DNA Sequencing refers to the process of determining the nucleic acid sequence. Sanger sequencing is one of the old methods still used in sequencing. Frederick Sanger and collogues introduced “dideoxy” chain-termination method in 1977 and method was eventually used to sequence the entire human genome. After the completion of the human genome project and to ease the sequencing, next generation sequencing (NGS) machines were emerged.
In summary, in Sanger sequencing, each sequencing reaction consists of a sequencing primer, deoxynucleotides (dATP, dCTP, dGTP, dTTP), DNA polymerase, the DNA sequence of interest, and labeled dideoxynucleotides (ddATP, ddCTP, ddGTP, ddTTP). A much smaller proportion of dideoxynucleotides is used than the amount of deoxynucleotides. Incorporation of dideoxynucleotides to the DNA chain stops further addition of any other nucleotide, so each fragment ends with a labeled nucleotide. Then, capillary gel electrophoresis separates the DNA sequences according to their length and a laser excites the label on the nucleotide at the end of each sequence and generates a chromatogram. The chromatogram displays the fluorescent peak of each nucleotide and the order of nucleotides in the sequence.
Next generation sequencing
After 13 years, human genome project was completed in 2003. Human genome project was sequenced using Sanger sequencing and cost $3 billion. After completion of the human genome project with this huge cost and length, the need for improvement in the sequencing technologies led to the emergence of the next generation sequencing. Since then, different sequencing companies developed various high- throughput sequencing methods. For instance, Illumina developed sequencing by synthesis, Pacific Biosciences presented single-molecule real-time sequencing, Ion Torrent sequencing introduced ion semiconductor and SOLiD sequencing developed sequencing by ligation. As of 2019, Illumina, Qiagen and ThermoFisher Scientific are corporate leaders in the development of high-throughput sequencing products. Currently, Illumina owns 90% of the sequencing market with high fidelity (>99.9% accuracy).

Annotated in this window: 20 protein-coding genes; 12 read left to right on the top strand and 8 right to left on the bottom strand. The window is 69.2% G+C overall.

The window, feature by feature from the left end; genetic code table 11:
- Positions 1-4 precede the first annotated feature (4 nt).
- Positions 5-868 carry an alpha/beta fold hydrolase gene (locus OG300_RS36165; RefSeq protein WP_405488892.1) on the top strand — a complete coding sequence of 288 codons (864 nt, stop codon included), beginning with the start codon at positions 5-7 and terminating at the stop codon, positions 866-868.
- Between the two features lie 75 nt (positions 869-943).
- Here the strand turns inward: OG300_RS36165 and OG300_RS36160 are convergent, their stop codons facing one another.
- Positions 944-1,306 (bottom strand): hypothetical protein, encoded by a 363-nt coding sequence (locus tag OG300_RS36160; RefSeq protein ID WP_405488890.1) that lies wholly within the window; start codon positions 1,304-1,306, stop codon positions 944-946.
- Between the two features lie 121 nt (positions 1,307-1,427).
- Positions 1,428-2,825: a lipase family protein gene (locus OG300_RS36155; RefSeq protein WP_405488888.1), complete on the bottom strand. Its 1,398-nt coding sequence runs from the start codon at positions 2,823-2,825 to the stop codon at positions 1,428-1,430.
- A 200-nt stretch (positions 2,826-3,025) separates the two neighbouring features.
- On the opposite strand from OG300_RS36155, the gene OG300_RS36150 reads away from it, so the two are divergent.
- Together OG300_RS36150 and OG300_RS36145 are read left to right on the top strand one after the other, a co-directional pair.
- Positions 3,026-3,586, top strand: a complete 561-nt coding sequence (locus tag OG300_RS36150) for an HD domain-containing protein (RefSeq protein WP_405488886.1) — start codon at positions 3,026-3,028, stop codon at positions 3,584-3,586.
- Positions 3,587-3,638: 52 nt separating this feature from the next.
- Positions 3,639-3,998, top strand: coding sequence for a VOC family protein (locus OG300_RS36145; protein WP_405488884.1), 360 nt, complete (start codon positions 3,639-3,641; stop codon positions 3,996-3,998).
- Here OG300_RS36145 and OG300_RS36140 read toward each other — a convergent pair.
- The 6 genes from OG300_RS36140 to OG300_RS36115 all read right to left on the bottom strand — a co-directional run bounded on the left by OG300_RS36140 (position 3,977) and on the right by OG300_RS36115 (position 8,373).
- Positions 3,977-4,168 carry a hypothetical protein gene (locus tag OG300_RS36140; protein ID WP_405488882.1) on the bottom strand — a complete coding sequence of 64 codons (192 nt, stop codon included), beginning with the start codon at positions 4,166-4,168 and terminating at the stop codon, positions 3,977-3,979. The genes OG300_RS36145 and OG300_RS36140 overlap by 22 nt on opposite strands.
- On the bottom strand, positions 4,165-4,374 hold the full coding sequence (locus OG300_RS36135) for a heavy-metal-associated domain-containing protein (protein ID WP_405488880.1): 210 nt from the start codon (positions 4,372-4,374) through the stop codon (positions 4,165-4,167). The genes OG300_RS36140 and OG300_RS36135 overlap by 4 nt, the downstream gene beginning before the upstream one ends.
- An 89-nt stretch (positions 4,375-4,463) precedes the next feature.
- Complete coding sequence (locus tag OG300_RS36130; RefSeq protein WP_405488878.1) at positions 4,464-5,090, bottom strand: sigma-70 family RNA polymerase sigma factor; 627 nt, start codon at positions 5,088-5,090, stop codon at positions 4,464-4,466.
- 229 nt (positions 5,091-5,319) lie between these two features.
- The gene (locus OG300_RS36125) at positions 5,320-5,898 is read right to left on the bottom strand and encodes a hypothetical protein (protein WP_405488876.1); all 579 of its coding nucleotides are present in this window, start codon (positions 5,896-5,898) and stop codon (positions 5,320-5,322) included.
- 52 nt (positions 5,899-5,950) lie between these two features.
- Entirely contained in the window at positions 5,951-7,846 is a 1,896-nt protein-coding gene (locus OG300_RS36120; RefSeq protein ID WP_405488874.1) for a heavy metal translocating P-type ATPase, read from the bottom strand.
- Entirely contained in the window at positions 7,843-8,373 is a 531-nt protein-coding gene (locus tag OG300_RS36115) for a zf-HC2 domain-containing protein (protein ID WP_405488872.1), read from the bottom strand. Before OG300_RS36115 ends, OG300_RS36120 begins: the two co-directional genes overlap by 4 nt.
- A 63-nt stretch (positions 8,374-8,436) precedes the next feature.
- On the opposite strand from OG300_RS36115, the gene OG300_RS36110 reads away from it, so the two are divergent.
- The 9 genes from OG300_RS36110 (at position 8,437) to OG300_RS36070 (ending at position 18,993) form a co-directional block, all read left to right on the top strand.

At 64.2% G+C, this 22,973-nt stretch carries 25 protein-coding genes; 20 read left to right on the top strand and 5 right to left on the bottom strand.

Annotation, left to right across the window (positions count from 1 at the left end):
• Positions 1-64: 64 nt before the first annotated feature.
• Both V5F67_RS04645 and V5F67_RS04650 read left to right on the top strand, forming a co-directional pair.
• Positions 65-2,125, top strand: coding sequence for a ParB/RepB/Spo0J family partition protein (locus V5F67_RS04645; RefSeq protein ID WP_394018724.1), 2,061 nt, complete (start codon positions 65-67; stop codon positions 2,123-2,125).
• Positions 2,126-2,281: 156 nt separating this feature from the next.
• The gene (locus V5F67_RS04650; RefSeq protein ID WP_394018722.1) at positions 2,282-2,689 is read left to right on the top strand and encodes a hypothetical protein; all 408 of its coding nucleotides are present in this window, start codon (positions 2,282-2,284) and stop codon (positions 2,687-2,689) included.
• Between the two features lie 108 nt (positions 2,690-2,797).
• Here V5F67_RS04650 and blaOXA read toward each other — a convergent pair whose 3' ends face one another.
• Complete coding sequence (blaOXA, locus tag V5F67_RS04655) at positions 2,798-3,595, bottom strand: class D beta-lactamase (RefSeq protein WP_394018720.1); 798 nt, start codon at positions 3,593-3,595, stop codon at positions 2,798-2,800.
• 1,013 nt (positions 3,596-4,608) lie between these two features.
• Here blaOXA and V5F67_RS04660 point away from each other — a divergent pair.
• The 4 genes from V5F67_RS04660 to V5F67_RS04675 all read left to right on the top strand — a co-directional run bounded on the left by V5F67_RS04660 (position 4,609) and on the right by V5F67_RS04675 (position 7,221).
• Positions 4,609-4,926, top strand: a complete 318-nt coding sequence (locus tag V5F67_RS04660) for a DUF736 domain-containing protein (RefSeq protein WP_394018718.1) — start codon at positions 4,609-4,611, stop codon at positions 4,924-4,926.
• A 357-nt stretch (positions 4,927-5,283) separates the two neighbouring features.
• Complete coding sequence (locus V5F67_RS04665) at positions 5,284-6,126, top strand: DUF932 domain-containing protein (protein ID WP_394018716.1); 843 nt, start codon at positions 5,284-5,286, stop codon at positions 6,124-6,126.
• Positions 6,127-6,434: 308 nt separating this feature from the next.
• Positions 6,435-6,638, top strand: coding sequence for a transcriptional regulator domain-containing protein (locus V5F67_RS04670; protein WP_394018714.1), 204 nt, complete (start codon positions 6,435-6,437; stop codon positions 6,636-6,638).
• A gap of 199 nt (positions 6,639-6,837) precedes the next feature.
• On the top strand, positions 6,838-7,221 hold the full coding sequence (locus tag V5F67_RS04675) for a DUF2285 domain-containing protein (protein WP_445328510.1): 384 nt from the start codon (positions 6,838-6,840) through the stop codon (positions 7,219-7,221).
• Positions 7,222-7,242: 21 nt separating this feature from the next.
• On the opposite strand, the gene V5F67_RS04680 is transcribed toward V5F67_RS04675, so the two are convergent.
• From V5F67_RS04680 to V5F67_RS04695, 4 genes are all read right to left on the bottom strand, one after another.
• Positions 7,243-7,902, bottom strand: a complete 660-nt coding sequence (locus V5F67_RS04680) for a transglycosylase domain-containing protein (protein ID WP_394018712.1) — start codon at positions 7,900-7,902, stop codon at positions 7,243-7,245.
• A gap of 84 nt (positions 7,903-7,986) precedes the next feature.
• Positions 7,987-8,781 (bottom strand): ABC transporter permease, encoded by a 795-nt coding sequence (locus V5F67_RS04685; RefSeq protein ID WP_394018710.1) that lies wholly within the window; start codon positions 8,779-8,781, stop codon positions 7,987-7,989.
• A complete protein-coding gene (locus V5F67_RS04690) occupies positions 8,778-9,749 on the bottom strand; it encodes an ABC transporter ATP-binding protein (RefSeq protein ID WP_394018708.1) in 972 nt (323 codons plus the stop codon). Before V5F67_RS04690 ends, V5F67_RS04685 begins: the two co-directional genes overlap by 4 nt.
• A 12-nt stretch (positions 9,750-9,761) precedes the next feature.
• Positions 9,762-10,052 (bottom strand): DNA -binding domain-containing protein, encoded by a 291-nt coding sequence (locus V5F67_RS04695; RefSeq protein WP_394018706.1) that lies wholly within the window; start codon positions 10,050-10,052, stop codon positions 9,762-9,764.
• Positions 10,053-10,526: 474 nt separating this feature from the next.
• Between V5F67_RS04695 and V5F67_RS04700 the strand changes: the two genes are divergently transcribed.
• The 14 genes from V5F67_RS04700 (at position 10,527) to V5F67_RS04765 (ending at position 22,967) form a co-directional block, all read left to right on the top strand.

The capacity to sequence all the 3.2 billion bases of the human genome (at 30× coverage) has increased dramatically since the 1990s. The introduction of the Illumina Genome Analyzer system in 2005, enabled us to sequence 1.3 human genomes annually. Nearly 10 years later, with the Illumina HiSeq X Ten fleet of sequencing systems, the number has increased to 18,000 human genomes a year. Furthermore, introduction of the high-throughput sequencing systems has led to the dramatic decrease in the cost of sequencing. Completion of the human genome project took 13 years and $3 billion in cost but currently we can sequence over 45 human genomes in a single day for approximately $1000 each.
Applications of next generation sequencing
In recent times, has became a significant technological advance in the practice of diagnostic and clinical medicine and led to a better understanding of genetic diseases. Single- and multi-gene panel tests, whole-genome sequencing (WGS), whole-exome sequencing (WES) and cell-free DNA for non-invasive prenatal testing are among molecular tests which use sequencing technology. Moreover, targeted exome sequencing is becoming increasingly popular in oncology for assessing the full sequence of cancer-related genes. Furthermore, next generation sequencing is used for RNA-sequencing (RNA-seq) and can also be applied for circulating tumor RNA (ctRNA) discovery. Additionally, ChIP-sequencing (ChIP-seq) which is a combination of chromatin immunoprecipitation (ChIP) with next generation sequencing helps to analyze protein interactions with DNA. Other applications of next generation sequencing are in evolutionary biology, forensics, transplant rejection and detection of pathogens.
One of the time consuming and laborious steps in next generation sequencing is the library and sample preparation. During library preparation, adapters are ligated to both ends of the fragmented genomic DNA. Many scientists are turning towards automated liquid handling workstations to automate their library preparation for next generation sequencing analysis. Aurora Biomed Inc. provides automation systems for next generation sequencing library preparation and these systems are already validated for 1) No evidence of cross-contamination, 2) High reproducibility in both library yield and variants calls and 3) Good quality library yield.